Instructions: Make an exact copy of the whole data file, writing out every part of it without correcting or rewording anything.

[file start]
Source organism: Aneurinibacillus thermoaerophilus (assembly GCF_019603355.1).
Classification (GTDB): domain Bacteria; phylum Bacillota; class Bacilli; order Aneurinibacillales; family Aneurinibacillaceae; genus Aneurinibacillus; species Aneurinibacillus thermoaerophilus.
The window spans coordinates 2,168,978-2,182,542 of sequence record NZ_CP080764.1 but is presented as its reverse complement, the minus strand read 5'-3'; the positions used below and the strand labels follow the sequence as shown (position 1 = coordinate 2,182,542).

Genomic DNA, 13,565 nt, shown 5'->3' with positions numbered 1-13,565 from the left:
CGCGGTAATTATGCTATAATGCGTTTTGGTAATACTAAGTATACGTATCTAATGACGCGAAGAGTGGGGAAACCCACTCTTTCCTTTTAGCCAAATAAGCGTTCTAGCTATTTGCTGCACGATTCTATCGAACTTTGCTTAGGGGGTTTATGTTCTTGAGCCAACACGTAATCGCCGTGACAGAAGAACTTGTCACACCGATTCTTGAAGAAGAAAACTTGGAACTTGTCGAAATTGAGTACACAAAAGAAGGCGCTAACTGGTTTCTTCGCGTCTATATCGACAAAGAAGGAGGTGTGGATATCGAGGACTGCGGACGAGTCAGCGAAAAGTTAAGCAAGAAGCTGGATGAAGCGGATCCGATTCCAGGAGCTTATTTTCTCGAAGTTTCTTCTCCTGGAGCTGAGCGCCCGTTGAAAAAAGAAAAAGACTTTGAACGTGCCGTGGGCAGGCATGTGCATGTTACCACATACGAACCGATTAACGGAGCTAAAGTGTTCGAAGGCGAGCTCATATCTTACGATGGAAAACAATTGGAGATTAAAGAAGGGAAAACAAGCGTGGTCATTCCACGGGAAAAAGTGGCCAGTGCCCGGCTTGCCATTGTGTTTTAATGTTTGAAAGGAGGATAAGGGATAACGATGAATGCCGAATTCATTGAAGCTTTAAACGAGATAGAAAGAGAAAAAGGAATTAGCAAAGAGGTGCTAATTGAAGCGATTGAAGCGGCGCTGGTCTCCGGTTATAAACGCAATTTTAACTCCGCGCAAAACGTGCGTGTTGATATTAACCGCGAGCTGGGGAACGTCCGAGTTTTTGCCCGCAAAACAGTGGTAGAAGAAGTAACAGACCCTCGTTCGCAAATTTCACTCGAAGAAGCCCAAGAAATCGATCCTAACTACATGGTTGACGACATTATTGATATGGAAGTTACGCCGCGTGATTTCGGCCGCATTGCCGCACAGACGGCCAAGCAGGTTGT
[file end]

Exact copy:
Source organism: Aneurinibacillus thermoaerophilus (assembly GCF_019603355.1).
Classification (GTDB): domain Bacteria; phylum Bacillota; class Bacilli; order Aneurinibacillales; family Aneurinibacillaceae; genus Aneurinibacillus; species Aneurinibacillus thermoaerophilus.
The window spans coordinates 2,168,978-2,182,542 of sequence record NZ_CP080764.1 but is presented as its reverse complement, the minus strand read 5'-3'; the positions used below and the strand labels follow the sequence as shown (position 1 = coordinate 2,182,542).

Genomic DNA, 13,565 nt, shown 5'->3' with positions numbered 1-13,565 from the left:
CGCGGTAATTATGCTATAATGCGTTTTGGTAATACTAAGTATACGTATCTAATGACGCGAAGAGTGGGGAAACCCACTCTTTCCTTTTAGCCAAATAAGCGTTCTAGCTATTTGCTGCACGATTCTATCGAACTTTGCTTAGGGGGTTTATGTTCTTGAGCCAACACGTAATCGCCGTGACAGAAGAACTTGTCACACCGATTCTTGAAGAAGAAAACTTGGAACTTGTCGAAATTGAGTACACAAAAGAAGGCGCTAACTGGTTTCTTCGCGTCTATATCGACAAAGAAGGAGGTGTGGATATCGAGGACTGCGGACGAGTCAGCGAAAAGTTAAGCAAGAAGCTGGATGAAGCGGATCCGATTCCAGGAGCTTATTTTCTCGAAGTTTCTTCTCCTGGAGCTGAGCGCCCGTTGAAAAAAGAAAAAGACTTTGAACGTGCCGTGGGCAGGCATGTGCATGTTACCACATACGAACCGATTAACGGAGCTAAAGTGTTCGAAGGCGAGCTCATATCTTACGATGGAAAACAATTGGAGATTAAAGAAGGGAAAACAAGCGTGGTCATTCCACGGGAAAAAGTGGCCAGTGCCCGGCTTGCCATTGTGTTTTAATGTTTGAAAGGAGGATAAGGGATAACGATGAATGCCGAATTCATTGAAGCTTTAAACGAGATAGAAAGAGAAAAAGGAATTAGCAAAGAGGTGCTAATTGAAGCGATTGAAGCGGCGCTGGTCTCCGGTTATAAACGCAATTTTAACTCCGCGCAAAACGTGCGTGTTGATATTAACCGCGAGCTGGGGAACGTCCGAGTTTTTGCCCGCAAAACAGTGGTAGAAGAAGTAACAGACCCTCGTTCGCAAATTTCACTCGAAGAAGCCCAAGAAATCGATCCTAACTACATGGTTGACGACATTATTGATATGGAAGTTACGCCGCGTGATTTCGGCCGCATTGCCGCACAGACGGCCAAGCAGGTTGT